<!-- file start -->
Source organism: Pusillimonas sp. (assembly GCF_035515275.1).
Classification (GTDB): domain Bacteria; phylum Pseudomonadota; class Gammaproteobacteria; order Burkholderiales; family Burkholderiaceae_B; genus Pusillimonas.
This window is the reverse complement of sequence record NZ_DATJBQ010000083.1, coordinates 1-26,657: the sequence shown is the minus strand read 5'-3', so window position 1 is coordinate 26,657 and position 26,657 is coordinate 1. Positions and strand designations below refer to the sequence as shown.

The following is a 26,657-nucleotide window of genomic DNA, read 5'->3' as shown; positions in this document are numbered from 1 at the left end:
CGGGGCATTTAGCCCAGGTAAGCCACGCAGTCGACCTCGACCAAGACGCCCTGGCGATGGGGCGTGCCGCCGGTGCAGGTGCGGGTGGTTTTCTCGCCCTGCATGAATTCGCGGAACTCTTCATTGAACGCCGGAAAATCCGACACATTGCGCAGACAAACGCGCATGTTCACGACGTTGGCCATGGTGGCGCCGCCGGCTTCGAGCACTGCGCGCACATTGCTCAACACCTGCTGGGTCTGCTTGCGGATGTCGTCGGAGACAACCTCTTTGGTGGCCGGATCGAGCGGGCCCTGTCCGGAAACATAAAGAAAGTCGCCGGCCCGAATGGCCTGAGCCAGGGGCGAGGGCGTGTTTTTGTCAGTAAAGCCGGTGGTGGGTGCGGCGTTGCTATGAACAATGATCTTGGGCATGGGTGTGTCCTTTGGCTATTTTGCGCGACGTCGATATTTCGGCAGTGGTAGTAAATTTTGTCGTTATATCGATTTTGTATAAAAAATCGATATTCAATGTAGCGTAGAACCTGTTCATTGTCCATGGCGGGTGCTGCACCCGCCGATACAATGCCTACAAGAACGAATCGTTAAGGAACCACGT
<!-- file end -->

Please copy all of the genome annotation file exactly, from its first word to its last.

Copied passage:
Source organism: Pusillimonas sp. (assembly GCF_035515275.1).
Classification (GTDB): domain Bacteria; phylum Pseudomonadota; class Gammaproteobacteria; order Burkholderiales; family Burkholderiaceae_B; genus Pusillimonas.
This window is the reverse complement of sequence record NZ_DATJBQ010000083.1, coordinates 1-26,657: the sequence shown is the minus strand read 5'-3', so window position 1 is coordinate 26,657 and position 26,657 is coordinate 1. Positions and strand designations below refer to the sequence as shown.

The following is a 26,657-nucleotide window of genomic DNA, read 5'->3' as shown; positions in this document are numbered from 1 at the left end:
CGGGGCATTTAGCCCAGGTAAGCCACGCAGTCGACCTCGACCAAGACGCCCTGGCGATGGGGCGTGCCGCCGGTGCAGGTGCGGGTGGTTTTCTCGCCCTGCATGAATTCGCGGAACTCTTCATTGAACGCCGGAAAATCCGACACATTGCGCAGACAAACGCGCATGTTCACGACGTTGGCCATGGTGGCGCCGCCGGCTTCGAGCACTGCGCGCACATTGCTCAACACCTGCTGGGTCTGCTTGCGGATGTCGTCGGAGACAACCTCTTTGGTGGCCGGATCGAGCGGGCCCTGTCCGGAAACATAAAGAAAGTCGCCGGCCCGAATGGCCTGAGCCAGGGGCGAGGGCGTGTTTTTGTCAGTAAAGCCGGTGGTGGGTGCGGCGTTGCTATGAACAATGATCTTGGGCATGGGTGTGTCCTTTGGCTATTTTGCGCGACGTCGATATTTCGGCAGTGGTAGTAAATTTTGTCGTTATATCGATTTTGTATAAAAAATCGATATTCAATGTAGCGTAGAACCTGTTCATTGTCCATGGCGGGTGCTGCACCCGCCGATACAATGCCTACAAGAACGAATCGTTAAGGAACCACGT